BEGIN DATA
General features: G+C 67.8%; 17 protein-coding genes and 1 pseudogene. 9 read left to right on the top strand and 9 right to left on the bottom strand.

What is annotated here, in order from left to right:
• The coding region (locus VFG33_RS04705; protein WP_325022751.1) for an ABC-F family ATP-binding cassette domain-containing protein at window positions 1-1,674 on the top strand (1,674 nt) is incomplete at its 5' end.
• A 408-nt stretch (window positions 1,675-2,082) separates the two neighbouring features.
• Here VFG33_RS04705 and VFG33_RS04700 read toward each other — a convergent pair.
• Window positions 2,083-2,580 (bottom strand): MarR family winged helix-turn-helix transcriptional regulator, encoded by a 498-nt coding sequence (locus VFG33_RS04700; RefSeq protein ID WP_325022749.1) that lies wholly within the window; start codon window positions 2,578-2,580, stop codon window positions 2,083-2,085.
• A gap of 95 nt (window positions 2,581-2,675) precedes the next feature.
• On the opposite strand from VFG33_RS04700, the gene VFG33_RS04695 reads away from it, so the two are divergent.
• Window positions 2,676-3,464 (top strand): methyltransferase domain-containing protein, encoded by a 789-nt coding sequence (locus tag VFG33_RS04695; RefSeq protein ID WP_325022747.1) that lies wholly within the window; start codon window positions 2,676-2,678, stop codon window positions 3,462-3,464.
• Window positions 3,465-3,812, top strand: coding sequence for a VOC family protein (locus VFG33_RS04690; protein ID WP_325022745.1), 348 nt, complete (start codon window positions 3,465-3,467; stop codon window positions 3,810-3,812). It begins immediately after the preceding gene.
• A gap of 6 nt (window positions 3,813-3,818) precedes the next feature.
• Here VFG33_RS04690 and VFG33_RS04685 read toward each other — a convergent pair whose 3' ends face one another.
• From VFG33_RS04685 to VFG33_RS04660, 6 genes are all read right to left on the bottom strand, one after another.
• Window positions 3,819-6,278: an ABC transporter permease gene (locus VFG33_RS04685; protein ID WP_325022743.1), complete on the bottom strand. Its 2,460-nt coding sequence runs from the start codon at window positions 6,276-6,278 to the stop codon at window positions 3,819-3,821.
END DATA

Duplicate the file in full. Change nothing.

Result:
General features: G+C 67.8%; 17 protein-coding genes and 1 pseudogene. 9 read left to right on the top strand and 9 right to left on the bottom strand.

What is annotated here, in order from left to right:
• The coding region (locus VFG33_RS04705; protein WP_325022751.1) for an ABC-F family ATP-binding cassette domain-containing protein at window positions 1-1,674 on the top strand (1,674 nt) is incomplete at its 5' end.
• A 408-nt stretch (window positions 1,675-2,082) separates the two neighbouring features.
• Here VFG33_RS04705 and VFG33_RS04700 read toward each other — a convergent pair.
• Window positions 2,083-2,580 (bottom strand): MarR family winged helix-turn-helix transcriptional regulator, encoded by a 498-nt coding sequence (locus VFG33_RS04700; RefSeq protein ID WP_325022749.1) that lies wholly within the window; start codon window positions 2,578-2,580, stop codon window positions 2,083-2,085.
• A gap of 95 nt (window positions 2,581-2,675) precedes the next feature.
• On the opposite strand from VFG33_RS04700, the gene VFG33_RS04695 reads away from it, so the two are divergent.
• Window positions 2,676-3,464 (top strand): methyltransferase domain-containing protein, encoded by a 789-nt coding sequence (locus tag VFG33_RS04695; RefSeq protein ID WP_325022747.1) that lies wholly within the window; start codon window positions 2,676-2,678, stop codon window positions 3,462-3,464.
• Window positions 3,465-3,812, top strand: coding sequence for a VOC family protein (locus VFG33_RS04690; protein ID WP_325022745.1), 348 nt, complete (start codon window positions 3,465-3,467; stop codon window positions 3,810-3,812). It begins immediately after the preceding gene.
• A gap of 6 nt (window positions 3,813-3,818) precedes the next feature.
• Here VFG33_RS04690 and VFG33_RS04685 read toward each other — a convergent pair whose 3' ends face one another.
• From VFG33_RS04685 to VFG33_RS04660, 6 genes are all read right to left on the bottom strand, one after another.
• Window positions 3,819-6,278: an ABC transporter permease gene (locus VFG33_RS04685; protein ID WP_325022743.1), complete on the bottom strand. Its 2,460-nt coding sequence runs from the start codon at window positions 6,276-6,278 to the stop codon at window positions 3,819-3,821.